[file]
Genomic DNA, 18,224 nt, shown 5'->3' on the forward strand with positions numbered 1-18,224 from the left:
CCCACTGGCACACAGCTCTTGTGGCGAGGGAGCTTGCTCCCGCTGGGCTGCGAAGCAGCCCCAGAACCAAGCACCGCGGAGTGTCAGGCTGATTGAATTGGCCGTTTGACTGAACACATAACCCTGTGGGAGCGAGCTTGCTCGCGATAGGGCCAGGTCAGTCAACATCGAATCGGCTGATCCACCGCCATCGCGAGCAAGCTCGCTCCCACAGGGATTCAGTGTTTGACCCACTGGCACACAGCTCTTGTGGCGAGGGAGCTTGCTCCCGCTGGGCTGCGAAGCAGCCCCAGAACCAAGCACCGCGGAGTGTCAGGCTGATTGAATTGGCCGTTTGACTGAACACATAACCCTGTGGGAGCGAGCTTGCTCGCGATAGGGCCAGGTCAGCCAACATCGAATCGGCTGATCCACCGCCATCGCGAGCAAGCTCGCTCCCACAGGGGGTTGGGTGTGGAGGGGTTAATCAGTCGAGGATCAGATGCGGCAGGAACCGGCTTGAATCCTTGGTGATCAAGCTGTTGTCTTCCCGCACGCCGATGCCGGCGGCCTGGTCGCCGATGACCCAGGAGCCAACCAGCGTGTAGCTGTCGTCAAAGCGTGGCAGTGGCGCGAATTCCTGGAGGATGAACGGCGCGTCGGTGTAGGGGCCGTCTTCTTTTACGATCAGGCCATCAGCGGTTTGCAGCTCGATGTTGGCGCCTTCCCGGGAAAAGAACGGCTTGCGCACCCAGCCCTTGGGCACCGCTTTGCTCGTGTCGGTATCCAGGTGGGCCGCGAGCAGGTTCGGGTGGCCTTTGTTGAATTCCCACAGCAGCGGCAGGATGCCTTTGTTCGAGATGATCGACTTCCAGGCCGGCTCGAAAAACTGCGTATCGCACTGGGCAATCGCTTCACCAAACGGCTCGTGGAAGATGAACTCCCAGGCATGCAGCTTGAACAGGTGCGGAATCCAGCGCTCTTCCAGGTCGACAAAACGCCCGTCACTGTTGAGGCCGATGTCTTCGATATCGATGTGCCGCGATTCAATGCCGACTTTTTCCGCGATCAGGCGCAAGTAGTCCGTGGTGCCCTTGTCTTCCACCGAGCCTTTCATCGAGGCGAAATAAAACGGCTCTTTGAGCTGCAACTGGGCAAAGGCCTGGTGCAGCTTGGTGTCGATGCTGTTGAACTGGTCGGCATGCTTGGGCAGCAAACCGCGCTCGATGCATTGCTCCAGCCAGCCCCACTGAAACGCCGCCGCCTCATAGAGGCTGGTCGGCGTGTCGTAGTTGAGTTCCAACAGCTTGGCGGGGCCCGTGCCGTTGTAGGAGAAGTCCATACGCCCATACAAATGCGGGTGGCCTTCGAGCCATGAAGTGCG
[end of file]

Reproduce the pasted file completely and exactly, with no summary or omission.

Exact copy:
Genomic DNA, 18,224 nt, shown 5'->3' on the forward strand with positions numbered 1-18,224 from the left:
CCCACTGGCACACAGCTCTTGTGGCGAGGGAGCTTGCTCCCGCTGGGCTGCGAAGCAGCCCCAGAACCAAGCACCGCGGAGTGTCAGGCTGATTGAATTGGCCGTTTGACTGAACACATAACCCTGTGGGAGCGAGCTTGCTCGCGATAGGGCCAGGTCAGTCAACATCGAATCGGCTGATCCACCGCCATCGCGAGCAAGCTCGCTCCCACAGGGATTCAGTGTTTGACCCACTGGCACACAGCTCTTGTGGCGAGGGAGCTTGCTCCCGCTGGGCTGCGAAGCAGCCCCAGAACCAAGCACCGCGGAGTGTCAGGCTGATTGAATTGGCCGTTTGACTGAACACATAACCCTGTGGGAGCGAGCTTGCTCGCGATAGGGCCAGGTCAGCCAACATCGAATCGGCTGATCCACCGCCATCGCGAGCAAGCTCGCTCCCACAGGGGGTTGGGTGTGGAGGGGTTAATCAGTCGAGGATCAGATGCGGCAGGAACCGGCTTGAATCCTTGGTGATCAAGCTGTTGTCTTCCCGCACGCCGATGCCGGCGGCCTGGTCGCCGATGACCCAGGAGCCAACCAGCGTGTAGCTGTCGTCAAAGCGTGGCAGTGGCGCGAATTCCTGGAGGATGAACGGCGCGTCGGTGTAGGGGCCGTCTTCTTTTACGATCAGGCCATCAGCGGTTTGCAGCTCGATGTTGGCGCCTTCCCGGGAAAAGAACGGCTTGCGCACCCAGCCCTTGGGCACCGCTTTGCTCGTGTCGGTATCCAGGTGGGCCGCGAGCAGGTTCGGGTGGCCTTTGTTGAATTCCCACAGCAGCGGCAGGATGCCTTTGTTCGAGATGATCGACTTCCAGGCCGGCTCGAAAAACTGCGTATCGCACTGGGCAATCGCTTCACCAAACGGCTCGTGGAAGATGAACTCCCAGGCATGCAGCTTGAACAGGTGCGGAATCCAGCGCTCTTCCAGGTCGACAAAACGCCCGTCACTGTTGAGGCCGATGTCTTCGATATCGATGTGCCGCGATTCAATGCCGACTTTTTCCGCGATCAGGCGCAAGTAGTCCGTGGTGCCCTTGTCTTCCACCGAGCCTTTCATCGAGGCGAAATAAAACGGCTCTTTGAGCTGCAACTGGGCAAAGGCCTGGTGCAGCTTGGTGTCGATGCTGTTGAACTGGTCGGCATGCTTGGGCAGCAAACCGCGCTCGATGCATTGCTCCAGCCAGCCCCACTGAAACGCCGCCGCCTCATAGAGGCTGGTCGGCGTGTCGTAGTTGAGTTCCAACAGCTTGGCGGGGCCCGTGCCGTTGTAGGAGAAGTCCATACGCCCATACAAATGCGGGTGGCCTTCGAGCCATGAAGTGCG